California privacy laws mark key milestones after one month

03 February 2020 00:00 by Mike Swift

As the infant California Consumer Privacy Act marks the completion of its first month, another California privacy law is opening a new window into the shadowy data-broker industry, with about 60 companies that trade in consumer data rushing to register with the state by today's deadline.

In some ways, the first full month of regulation under CCPA, which took effect Jan. 1, has been relatively uneventful. The wave of data-breach litigation forecast by some privacy lawyers over the comprehensive privacy and data breach law, easily the most comprehensive such law passed in US history, has yet to materialize so far.

Daily searches by MLex of the California state court system have failed to uncover a single lawsuit that alleged a CCPA violation against a company that failed to install "reasonable" security measures and that later suffered a data breach. Law firms watching litigation over the new law have also yet to detect any surge of new litigation.

It may well be too soon for that surge to appear. David Zetoony, a lawyer with the firm Bryan Cave who has been tracking the new law, believes plaintiffs are waiting for 2020 data breaches to be registered on the California attorney general's database to identify targets they may want to sue.

"We expected that there would be a 45- to 90-day delay between the time the CCPA went into effect and when litigation began to be filed," Zetoony said. "Sophisticated plaintiff's attorneys are likely going to wait until they identify data breaches that both occurred and were reported in 2020 in order to avoid the inevitable fight about whether the CCPA does, or does not, apply to a breach."

Regulatory enforcement by the California attorney general for violations of the privacy elements of the CCPA won't begin until July 1. Lawyers within the California Department of Justice, the agency under the attorney general, are still working to finalize the enabling regulations for the new law and are expected to complete that process around the same time enforcement begins.

Meanwhile, political efforts to place before California voters a ballot initiative later this year to establish an even tougher set of privacy rules than the CCPA are making progress, advocates say.

Whether or not CCPA remains unchanged after 2020, the law is already having a global impact, with companies far beyond California rushing to comply. "We're getting calls from our people in Singapore, our people in Israel, saying, 'What's going on in California?' It's very much like GDPR," said Dominque Shelton Leipzig, a lawyer with Perkins Coie who has been closely watching development of the new law. 

California's new data-broker law also reached a key milestone as January melted into February. Signed into law by Governor Gavin Newsom in October, the new statute follows Vermont's data-broker registry in creating a public list for consumers of companies that trade in consumer information with other companies, but that lack any direct relationship with consumers.

Companies like Xome Leads of Lewisville, Texas; Blackbaud, of Charleston, South Carolina; Versium of Redmond, Washington; and Skip Smasher of Temecula, California, are companies that are unknown to the vast majority of consumers, but that identified themselves as data brokers in the new registry.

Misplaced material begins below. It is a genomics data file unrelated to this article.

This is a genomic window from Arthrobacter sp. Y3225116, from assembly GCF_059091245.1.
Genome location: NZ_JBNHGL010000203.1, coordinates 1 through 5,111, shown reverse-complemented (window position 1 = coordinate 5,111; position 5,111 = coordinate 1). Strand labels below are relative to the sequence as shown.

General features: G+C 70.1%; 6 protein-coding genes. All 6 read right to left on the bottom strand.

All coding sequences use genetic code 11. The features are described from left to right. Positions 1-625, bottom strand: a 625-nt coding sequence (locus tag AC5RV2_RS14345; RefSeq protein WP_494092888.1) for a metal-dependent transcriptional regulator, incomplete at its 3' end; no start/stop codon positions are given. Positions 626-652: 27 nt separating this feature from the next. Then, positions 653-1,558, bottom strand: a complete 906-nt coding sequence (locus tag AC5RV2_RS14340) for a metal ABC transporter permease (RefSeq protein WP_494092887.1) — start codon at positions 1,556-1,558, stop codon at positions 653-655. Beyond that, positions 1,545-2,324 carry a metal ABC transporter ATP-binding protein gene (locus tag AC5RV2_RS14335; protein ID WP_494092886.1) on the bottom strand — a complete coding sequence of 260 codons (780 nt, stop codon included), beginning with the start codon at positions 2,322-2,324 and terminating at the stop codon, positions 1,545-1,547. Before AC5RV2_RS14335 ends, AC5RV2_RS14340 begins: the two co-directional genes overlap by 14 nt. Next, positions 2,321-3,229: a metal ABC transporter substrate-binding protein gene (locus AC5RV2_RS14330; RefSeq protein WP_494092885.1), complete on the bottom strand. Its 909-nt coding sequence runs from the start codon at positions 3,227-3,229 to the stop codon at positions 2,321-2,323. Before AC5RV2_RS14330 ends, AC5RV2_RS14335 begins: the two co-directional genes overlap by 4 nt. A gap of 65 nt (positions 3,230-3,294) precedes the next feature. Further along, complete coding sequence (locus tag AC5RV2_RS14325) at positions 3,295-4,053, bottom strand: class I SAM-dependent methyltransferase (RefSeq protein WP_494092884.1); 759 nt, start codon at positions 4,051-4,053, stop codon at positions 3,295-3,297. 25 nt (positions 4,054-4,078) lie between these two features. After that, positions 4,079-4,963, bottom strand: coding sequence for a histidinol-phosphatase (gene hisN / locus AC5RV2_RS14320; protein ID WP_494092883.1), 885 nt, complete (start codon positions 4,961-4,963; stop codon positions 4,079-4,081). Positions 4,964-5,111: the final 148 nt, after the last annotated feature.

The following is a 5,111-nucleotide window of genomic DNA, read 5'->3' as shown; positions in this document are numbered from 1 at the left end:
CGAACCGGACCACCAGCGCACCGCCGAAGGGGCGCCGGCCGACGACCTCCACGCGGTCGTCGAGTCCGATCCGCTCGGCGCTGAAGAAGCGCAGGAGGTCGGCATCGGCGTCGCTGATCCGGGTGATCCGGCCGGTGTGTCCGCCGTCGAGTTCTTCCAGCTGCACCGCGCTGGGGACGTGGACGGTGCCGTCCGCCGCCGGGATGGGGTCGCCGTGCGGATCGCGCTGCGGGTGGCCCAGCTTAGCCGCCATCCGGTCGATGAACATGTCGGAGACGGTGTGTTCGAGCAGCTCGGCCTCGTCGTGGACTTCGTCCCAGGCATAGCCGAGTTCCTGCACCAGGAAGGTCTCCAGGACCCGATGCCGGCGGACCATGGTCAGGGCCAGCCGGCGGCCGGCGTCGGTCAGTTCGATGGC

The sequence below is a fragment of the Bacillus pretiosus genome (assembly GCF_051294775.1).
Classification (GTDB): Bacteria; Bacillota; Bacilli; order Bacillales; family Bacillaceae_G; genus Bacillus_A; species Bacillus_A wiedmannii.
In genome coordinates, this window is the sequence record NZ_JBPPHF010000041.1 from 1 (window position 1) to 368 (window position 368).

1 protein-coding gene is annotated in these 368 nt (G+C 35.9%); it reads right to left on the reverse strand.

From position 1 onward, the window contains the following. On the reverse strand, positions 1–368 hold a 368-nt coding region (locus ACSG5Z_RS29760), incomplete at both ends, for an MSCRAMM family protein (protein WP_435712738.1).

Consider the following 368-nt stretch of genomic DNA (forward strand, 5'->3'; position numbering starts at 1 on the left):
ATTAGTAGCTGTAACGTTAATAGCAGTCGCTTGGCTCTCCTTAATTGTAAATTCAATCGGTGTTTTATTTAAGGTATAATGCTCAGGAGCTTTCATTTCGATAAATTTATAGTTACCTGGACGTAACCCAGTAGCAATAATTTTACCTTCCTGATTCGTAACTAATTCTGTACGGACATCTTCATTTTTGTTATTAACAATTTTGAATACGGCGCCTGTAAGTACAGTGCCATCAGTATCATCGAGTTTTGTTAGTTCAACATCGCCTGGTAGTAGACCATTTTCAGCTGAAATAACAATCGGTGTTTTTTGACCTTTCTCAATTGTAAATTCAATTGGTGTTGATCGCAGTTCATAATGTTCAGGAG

The new California public registry also includes better-known names, including Spokeo, the people-search engine that was at the heart of an influential privacy case that went up to the US Supreme Court; Acxiom and ComScore. While only about 60 companies have been listed on the registry, that number is likely to grow — a spokeswoman for the California Department of Justice said other companies' applications are still being processed before they are listed on the registry.

Many of the data brokers are pushing the deadline; more than half of the companies on the registry as of late afternoon today had registered on the last two days before the 11:59 pm Jan. 31 deadline.

The new law requires the registration of data brokers defined as "a business that knowingly collects and sells to third parties the personal information of a consumer with whom the business does not have a direct relationship." Consumer credit agencies reporting under the federal Fair Credit Reporting Act, and financial institutions covered by the Gramm-Leach-Bliley Act are exempt.

Even as the privacy world closely watches the impact from CCPA, California privacy advocates are moving forward on their political campaign to place an even more sweeping law, the California Privacy Rights Act, on the November ballot.

"We are required to submit 623,212 valid signatures" to state and county election officials to qualify the measure for the ballot, said Nicolette Velazquez, press secretary for Californians for Consumer Privacy, the group pushing for the new ballot initiative. "I can tell you we are meeting or exceeding all of our current targets to qualify for the November ballot."

The proposed CPRA would triple the maximum penalty for privacy violations affecting children and teenagers under age 16, and it would establish a standalone enforcer — the California Privacy Protection Agency — to enforce and implement privacy laws and impose fines.

The proposed ballot initiative would also create a new category of sensitive personal information for consumer finances, race, biometric information, or data revealing health status or precise location. The CPRA would allow consumers to restrict the use of that information, and even block its use for all advertising or marketing.

-- With reporting by Amy Miller in San Francisco and Robert Thomason in Washington, D.C.

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